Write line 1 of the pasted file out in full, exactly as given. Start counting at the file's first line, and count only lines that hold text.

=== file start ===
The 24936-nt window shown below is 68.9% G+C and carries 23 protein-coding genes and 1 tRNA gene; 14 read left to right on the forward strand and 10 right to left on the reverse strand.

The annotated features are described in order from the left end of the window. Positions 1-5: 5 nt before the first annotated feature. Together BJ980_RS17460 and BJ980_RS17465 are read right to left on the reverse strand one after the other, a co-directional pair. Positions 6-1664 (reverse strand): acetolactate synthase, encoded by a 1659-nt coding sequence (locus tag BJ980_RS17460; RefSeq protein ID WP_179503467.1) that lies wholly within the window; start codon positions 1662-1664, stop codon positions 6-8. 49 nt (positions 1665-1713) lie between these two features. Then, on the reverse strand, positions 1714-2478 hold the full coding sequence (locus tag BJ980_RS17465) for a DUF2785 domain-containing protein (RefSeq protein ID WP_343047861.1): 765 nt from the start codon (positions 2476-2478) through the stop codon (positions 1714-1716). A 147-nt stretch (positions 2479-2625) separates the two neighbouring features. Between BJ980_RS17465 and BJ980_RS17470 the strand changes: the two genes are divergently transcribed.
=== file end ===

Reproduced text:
The 24936-nt window shown below is 68.9% G+C and carries 23 protein-coding genes and 1 tRNA gene; 14 read left to right on the forward strand and 10 right to left on the reverse strand.